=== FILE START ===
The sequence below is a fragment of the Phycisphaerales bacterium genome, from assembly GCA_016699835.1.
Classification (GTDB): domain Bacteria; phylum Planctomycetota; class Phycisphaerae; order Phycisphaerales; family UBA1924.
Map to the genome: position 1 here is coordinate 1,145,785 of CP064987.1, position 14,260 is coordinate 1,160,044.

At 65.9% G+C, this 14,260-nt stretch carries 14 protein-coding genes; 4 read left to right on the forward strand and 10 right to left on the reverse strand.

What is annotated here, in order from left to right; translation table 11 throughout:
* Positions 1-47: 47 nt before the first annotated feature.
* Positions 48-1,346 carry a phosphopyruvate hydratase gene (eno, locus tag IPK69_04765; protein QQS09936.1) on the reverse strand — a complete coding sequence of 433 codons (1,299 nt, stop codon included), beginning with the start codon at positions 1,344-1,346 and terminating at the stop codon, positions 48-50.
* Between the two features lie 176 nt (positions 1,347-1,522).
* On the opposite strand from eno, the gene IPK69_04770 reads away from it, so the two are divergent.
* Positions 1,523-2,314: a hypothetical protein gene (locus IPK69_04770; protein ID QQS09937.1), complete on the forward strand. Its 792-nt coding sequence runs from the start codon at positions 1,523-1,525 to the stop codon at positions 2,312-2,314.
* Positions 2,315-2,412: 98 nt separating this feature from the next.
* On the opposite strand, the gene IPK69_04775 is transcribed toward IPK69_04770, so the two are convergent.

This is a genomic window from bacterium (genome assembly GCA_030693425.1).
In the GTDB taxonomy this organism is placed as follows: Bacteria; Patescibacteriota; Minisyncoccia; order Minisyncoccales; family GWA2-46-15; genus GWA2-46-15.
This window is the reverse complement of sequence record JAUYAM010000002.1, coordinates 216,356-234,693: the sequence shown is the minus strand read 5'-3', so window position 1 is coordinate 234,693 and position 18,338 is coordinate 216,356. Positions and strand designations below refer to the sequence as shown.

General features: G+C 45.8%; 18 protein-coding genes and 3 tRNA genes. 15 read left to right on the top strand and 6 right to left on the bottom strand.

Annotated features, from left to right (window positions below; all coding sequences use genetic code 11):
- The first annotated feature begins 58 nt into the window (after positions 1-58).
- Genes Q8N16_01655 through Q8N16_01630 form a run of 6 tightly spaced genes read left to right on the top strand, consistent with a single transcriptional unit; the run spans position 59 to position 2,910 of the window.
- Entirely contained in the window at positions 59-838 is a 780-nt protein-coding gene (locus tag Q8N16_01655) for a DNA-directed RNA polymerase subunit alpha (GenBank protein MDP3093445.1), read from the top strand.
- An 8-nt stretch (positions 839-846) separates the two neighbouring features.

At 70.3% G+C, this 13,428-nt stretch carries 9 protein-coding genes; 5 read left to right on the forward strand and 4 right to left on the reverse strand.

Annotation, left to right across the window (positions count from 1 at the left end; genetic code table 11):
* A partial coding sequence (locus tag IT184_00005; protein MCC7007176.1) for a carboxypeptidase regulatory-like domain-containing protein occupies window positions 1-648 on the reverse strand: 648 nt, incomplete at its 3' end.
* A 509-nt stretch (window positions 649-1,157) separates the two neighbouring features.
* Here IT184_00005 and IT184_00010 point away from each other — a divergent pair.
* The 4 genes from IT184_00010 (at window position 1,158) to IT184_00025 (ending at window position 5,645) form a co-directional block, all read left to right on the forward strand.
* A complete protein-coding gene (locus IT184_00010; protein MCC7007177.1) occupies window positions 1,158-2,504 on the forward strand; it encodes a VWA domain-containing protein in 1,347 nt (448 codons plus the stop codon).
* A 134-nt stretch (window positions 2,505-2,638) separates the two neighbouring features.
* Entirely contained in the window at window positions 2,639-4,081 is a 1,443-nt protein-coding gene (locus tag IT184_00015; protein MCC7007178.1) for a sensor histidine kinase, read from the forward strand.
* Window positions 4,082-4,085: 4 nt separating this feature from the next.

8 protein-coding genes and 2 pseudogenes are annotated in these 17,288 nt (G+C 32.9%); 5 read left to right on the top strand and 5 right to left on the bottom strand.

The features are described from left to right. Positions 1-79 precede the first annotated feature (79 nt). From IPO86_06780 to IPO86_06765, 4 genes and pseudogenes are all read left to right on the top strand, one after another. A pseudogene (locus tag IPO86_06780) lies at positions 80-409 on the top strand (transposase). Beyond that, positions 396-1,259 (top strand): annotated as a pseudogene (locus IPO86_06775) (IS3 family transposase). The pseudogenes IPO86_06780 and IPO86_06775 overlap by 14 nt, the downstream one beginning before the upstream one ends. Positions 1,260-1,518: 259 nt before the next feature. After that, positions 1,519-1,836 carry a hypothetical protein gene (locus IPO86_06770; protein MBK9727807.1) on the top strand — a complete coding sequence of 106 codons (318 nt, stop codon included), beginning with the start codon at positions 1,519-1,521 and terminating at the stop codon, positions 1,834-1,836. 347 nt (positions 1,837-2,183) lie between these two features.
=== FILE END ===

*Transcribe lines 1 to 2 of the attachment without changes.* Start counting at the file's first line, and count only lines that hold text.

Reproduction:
The sequence below is a fragment of the Phycisphaerales bacterium genome, from assembly GCA_016699835.1.
Classification (GTDB): domain Bacteria; phylum Planctomycetota; class Phycisphaerae; order Phycisphaerales; family UBA1924.